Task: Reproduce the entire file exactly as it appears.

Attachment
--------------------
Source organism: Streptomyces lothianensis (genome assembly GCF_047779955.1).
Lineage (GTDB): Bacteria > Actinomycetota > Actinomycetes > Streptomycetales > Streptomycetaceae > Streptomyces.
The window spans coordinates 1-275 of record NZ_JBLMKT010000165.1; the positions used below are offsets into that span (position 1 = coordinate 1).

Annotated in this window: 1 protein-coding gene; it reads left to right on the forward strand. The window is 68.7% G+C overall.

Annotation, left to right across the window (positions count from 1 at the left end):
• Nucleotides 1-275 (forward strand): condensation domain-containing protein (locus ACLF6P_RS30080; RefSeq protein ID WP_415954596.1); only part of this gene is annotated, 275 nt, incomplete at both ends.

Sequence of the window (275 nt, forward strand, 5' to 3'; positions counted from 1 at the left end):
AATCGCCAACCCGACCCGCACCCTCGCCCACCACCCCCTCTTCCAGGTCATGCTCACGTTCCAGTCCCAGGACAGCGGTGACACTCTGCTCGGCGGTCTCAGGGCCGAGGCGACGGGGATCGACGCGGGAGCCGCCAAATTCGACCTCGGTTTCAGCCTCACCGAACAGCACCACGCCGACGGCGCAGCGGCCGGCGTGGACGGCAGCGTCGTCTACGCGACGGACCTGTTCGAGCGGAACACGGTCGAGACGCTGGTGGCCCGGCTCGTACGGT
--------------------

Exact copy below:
Source organism: Streptomyces lothianensis (genome assembly GCF_047779955.1).
Lineage (GTDB): Bacteria > Actinomycetota > Actinomycetes > Streptomycetales > Streptomycetaceae > Streptomyces.
The window spans coordinates 1-275 of record NZ_JBLMKT010000165.1; the positions used below are offsets into that span (position 1 = coordinate 1).

Annotated in this window: 1 protein-coding gene; it reads left to right on the forward strand. The window is 68.7% G+C overall.

Annotation, left to right across the window (positions count from 1 at the left end):
• Nucleotides 1-275 (forward strand): condensation domain-containing protein (locus ACLF6P_RS30080; RefSeq protein ID WP_415954596.1); only part of this gene is annotated, 275 nt, incomplete at both ends.

Sequence of the window (275 nt, forward strand, 5' to 3'; positions counted from 1 at the left end):
AATCGCCAACCCGACCCGCACCCTCGCCCACCACCCCCTCTTCCAGGTCATGCTCACGTTCCAGTCCCAGGACAGCGGTGACACTCTGCTCGGCGGTCTCAGGGCCGAGGCGACGGGGATCGACGCGGGAGCCGCCAAATTCGACCTCGGTTTCAGCCTCACCGAACAGCACCACGCCGACGGCGCAGCGGCCGGCGTGGACGGCAGCGTCGTCTACGCGACGGACCTGTTCGAGCGGAACACGGTCGAGACGCTGGTGGCCCGGCTCGTACGGT